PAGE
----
Halloween Randoms

Halloween Randoms

It’s not really a Halloween-themed entry, but we did want to acknowledge the holiday that Marzano hates for no real reason whatsoever.

Half of the randoms today involve the dyno. Over the last day or two, the dyno room has been action packed; from before-and-after runs to baselines, we’ve been keeping the dyno straps pulled tight and the ear protection on (some of the time). The first car to hit the dyno yesterday was this E46 3-series. First, we ran a baseline with the motor all stock. Without removing it from the dyno, we removed the OEM intake and replaced it with the customer-supplied K&N intake. From there, we ran it one more time to gauge a rough power gain. Surprisingly, it picked up between 5 and 8 rwhp on average, which is not too shabby for just an intake.


Next up, we had an E90 335i come to our shop last night for a bit of upgrading. Following an installation of some lowering springs, we strapped ‘er to the dyno and took a baseline for the next part install.


And what would that parts install be, you ask? Why, it’s the JB4 plug-and-play tuning device from our friends at Burger Motorsports. It’s a pretty ingenious device, really; all you do is plug it into the car’s harness (following the instructions, you renegades), and it has a number of maps that you can select based on the level of your supporting modifications. From there, all you really need to do is turn the car on and go. So, after installing the JB4 setup, the 335 gained about 60 rwhp. Once again, pretty damn good numbers coming from a single part.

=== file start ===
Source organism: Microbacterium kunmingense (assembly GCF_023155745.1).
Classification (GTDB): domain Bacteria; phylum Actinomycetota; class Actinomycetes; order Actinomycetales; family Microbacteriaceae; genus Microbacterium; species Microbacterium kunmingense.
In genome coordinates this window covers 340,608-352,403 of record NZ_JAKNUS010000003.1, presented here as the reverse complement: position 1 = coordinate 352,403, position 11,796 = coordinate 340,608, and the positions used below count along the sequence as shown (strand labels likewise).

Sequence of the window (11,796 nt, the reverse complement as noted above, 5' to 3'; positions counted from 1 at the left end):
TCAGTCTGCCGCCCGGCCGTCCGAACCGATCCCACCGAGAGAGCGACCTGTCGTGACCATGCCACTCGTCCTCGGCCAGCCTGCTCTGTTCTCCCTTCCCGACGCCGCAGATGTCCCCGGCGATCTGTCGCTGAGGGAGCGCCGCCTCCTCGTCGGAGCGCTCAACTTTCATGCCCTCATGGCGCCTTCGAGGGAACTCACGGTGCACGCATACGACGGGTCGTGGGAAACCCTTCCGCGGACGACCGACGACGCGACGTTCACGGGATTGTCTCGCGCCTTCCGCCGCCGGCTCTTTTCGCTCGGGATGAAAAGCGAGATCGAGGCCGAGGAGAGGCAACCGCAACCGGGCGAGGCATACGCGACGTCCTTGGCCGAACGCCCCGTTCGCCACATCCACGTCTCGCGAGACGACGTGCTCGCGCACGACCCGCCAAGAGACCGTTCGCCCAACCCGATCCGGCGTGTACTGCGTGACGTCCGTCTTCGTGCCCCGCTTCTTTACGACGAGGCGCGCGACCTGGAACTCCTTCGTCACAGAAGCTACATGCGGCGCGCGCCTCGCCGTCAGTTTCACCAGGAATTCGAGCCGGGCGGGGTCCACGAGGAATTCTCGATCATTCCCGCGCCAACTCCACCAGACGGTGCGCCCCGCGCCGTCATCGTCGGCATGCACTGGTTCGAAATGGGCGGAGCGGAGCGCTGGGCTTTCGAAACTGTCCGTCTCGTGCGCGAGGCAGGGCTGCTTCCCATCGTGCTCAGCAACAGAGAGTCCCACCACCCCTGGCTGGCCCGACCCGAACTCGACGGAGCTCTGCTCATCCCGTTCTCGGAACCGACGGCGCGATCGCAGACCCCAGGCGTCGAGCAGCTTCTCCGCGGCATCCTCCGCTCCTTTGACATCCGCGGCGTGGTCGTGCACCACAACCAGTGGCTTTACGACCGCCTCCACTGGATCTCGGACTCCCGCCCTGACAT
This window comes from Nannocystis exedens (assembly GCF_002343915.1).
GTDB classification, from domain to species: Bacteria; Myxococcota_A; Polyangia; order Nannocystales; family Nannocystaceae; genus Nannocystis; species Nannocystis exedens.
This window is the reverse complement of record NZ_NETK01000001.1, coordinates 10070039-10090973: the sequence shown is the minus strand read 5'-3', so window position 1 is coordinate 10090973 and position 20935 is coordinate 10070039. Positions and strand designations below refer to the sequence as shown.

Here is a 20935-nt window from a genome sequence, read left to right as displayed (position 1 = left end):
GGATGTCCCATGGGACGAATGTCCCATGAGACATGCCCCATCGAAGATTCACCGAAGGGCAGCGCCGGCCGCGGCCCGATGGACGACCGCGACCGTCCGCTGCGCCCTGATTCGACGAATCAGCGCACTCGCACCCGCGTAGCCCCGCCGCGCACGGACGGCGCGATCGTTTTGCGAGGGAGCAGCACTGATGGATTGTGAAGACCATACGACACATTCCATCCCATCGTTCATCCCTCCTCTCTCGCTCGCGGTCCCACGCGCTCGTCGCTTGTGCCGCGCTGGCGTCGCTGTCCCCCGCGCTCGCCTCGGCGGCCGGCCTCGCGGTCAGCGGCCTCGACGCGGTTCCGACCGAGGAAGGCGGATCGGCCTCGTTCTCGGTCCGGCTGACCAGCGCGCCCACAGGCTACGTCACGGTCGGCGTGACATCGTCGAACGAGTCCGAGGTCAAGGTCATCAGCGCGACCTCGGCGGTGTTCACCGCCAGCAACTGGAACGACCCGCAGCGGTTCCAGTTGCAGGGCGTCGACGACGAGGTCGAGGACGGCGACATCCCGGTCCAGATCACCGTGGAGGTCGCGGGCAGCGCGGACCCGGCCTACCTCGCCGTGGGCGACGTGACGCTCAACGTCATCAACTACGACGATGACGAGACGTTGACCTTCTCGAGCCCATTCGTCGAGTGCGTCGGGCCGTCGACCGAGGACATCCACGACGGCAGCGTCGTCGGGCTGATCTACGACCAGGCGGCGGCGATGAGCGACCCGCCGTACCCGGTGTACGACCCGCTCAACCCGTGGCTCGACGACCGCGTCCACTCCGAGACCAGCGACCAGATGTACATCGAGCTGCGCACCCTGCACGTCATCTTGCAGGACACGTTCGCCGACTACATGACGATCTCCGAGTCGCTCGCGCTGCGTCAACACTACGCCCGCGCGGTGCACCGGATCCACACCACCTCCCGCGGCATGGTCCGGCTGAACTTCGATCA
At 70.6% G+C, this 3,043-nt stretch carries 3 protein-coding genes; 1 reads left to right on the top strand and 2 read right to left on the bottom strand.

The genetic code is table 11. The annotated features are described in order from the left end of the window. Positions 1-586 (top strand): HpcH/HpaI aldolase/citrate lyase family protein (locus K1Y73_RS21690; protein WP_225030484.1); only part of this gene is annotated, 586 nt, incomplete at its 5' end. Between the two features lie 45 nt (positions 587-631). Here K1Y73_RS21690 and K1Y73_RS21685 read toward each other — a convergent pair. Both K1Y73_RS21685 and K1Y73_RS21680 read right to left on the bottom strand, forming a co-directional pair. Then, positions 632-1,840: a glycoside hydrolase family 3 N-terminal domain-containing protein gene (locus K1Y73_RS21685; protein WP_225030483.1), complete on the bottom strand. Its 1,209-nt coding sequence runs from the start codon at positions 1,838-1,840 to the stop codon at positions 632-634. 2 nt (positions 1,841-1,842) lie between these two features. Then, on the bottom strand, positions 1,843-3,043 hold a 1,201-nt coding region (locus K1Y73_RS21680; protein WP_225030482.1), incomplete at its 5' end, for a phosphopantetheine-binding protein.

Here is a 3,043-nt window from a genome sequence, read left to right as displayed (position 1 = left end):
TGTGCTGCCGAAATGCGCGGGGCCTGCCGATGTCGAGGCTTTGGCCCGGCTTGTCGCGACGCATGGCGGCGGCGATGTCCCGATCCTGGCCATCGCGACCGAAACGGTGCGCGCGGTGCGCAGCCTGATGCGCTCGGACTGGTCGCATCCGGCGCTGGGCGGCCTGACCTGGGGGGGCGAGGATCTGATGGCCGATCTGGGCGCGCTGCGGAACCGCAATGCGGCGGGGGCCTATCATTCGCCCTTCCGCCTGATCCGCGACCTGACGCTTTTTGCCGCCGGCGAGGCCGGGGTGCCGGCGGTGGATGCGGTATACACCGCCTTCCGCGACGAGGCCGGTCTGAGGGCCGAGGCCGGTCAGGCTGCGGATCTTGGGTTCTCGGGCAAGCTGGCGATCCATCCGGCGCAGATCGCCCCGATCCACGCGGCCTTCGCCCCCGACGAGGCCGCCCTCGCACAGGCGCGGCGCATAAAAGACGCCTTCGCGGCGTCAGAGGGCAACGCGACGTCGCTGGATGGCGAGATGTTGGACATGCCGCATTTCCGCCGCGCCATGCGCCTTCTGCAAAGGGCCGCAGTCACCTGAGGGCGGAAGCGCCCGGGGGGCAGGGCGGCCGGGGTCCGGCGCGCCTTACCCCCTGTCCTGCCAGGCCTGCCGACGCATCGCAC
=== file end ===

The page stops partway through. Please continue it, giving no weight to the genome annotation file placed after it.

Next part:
Finally, we have one more contender on the dyno for a baseline. The Cleanest Engine of the Week award winner, a Mercedes SL600, has strapped itself onto our Dyno Dynamics rig for a couple runs while we prepare a build sheet for the owner, based on what we think would get him some serious power and help him stand apart from the OEM crowd. If he decides to go forward with adding to the power, you can damn well bet that we’ll be covering it with a close, watchful eye.


Over in the service bay, this vintage 911 looks like it has a motor in it. A 993 motor, to be exact.


Yes, as we said, the motor found its new home inside Tim’s old 911. With an extra 150 hp on tap over the original motor, and with a curb weight much lower than a 993, this should be a serious pocket rocket once it’s done. Sadly, it’s not done just yet. While we wait for the ECU to arrive, we’re going about hooking up all the shiny new oil lines, rerouting other lines to make sure everything has proper clearance, and hooking up all the assorted pieces of the car that couldn’t be done until we got the motor in. We’ll still need to work on a custom exhaust solution, as well, but things are moving quickly now that the motor’s in, so we should have more for you soon.


Finally, in other random news, we finally received the clamp we wanted for Perry’s 190. We figured Vibrant’s name deserves to be shown off whenever the hood is up (as a good bit of metal, fittings and clamps come from them), so we extended the turbo’s intake velocity stack just a little bit to make room for this clamp.


Have a Happy Halloween, and don’t forget — never try to poison a Bit-O-Honey before handing it out; pick a candy that kids actually WANT to eat.

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